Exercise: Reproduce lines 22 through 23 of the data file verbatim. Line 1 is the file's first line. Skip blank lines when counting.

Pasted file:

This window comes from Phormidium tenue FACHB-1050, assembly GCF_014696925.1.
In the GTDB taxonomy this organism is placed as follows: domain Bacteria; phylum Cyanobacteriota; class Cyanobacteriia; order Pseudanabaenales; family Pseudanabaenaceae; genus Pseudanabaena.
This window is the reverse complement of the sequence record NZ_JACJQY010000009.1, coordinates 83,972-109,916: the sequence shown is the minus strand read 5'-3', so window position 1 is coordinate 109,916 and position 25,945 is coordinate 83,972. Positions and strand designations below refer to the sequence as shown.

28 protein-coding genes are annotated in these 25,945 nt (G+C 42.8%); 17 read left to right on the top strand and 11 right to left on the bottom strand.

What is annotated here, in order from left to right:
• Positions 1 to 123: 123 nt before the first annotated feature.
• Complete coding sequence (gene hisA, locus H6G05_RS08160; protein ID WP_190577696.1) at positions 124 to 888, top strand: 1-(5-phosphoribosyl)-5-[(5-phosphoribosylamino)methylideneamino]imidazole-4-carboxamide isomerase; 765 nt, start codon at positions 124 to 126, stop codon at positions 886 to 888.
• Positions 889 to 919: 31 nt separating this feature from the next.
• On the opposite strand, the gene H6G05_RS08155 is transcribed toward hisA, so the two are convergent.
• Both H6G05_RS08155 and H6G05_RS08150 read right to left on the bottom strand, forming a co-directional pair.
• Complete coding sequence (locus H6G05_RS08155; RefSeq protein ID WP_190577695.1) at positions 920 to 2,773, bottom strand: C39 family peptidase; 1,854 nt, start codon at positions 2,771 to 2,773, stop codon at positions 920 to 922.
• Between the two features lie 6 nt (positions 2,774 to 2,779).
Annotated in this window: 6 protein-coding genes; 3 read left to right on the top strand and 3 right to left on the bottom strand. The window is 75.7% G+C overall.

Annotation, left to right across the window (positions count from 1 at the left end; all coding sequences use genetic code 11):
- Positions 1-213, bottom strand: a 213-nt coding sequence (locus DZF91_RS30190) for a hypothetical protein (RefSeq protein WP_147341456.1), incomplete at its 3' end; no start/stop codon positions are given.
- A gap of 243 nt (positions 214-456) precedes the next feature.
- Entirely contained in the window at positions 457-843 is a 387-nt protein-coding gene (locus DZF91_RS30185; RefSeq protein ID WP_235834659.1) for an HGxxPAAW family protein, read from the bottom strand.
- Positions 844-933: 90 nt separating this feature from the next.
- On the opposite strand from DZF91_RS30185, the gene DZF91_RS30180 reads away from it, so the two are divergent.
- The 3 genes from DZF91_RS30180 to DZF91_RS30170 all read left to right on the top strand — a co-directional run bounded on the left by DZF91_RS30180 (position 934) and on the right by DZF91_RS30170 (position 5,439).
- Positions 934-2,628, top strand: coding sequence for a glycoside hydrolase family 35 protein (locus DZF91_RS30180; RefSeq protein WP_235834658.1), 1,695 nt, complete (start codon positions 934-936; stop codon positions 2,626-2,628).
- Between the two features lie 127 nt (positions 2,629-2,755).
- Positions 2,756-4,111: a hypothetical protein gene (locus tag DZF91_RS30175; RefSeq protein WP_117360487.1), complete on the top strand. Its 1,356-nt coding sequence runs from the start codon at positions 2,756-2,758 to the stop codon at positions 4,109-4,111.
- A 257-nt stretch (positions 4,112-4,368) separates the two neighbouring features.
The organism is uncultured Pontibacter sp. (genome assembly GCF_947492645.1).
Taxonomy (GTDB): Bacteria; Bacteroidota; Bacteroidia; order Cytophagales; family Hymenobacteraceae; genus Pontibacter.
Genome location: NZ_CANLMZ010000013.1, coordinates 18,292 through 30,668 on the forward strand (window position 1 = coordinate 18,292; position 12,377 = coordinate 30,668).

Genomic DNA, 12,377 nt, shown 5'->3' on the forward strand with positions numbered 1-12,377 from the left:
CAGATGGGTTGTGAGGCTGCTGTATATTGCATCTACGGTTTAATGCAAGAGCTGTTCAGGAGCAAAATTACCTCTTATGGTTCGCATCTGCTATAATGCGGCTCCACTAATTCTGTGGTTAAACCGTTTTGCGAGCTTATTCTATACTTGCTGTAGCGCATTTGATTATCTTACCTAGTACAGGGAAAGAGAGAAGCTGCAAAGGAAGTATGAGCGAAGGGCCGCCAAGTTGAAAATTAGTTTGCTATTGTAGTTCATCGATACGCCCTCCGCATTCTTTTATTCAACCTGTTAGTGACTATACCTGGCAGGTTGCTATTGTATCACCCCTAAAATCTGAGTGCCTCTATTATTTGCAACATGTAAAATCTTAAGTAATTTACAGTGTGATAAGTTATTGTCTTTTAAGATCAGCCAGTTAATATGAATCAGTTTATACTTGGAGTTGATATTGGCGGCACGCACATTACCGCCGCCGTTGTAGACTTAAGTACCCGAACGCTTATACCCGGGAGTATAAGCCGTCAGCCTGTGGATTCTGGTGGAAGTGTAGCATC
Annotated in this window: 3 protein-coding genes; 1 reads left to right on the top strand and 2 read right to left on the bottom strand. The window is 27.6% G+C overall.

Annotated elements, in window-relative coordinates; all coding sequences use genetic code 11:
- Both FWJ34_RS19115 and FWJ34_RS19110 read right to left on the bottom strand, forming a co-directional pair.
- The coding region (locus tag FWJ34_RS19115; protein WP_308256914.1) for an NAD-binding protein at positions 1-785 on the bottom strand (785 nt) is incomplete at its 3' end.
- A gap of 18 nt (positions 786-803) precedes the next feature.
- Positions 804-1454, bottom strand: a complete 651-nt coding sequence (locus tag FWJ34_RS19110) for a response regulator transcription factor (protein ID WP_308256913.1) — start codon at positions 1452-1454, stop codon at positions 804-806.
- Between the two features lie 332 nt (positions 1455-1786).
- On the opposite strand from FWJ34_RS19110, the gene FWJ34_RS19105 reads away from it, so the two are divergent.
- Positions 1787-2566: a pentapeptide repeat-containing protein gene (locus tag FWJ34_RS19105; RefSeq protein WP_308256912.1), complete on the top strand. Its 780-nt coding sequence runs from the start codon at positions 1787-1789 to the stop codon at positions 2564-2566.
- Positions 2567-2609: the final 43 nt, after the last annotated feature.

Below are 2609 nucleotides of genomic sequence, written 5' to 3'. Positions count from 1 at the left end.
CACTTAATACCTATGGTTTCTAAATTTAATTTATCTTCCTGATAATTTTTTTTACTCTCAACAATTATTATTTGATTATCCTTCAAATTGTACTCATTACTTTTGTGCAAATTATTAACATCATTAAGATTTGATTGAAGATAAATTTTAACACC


- Between the two features lie 127 nt (positions 2,629-2,755).
- Positions 2,756-4,111: a hypothetical protein gene (locus tag DZF91_RS30175; RefSeq protein WP_117360487.1), complete on the top strand. Its 1,356-nt coding sequence runs from the start codon at positions 2,756-2,758 to the stop codon at positions 4,109-4,111.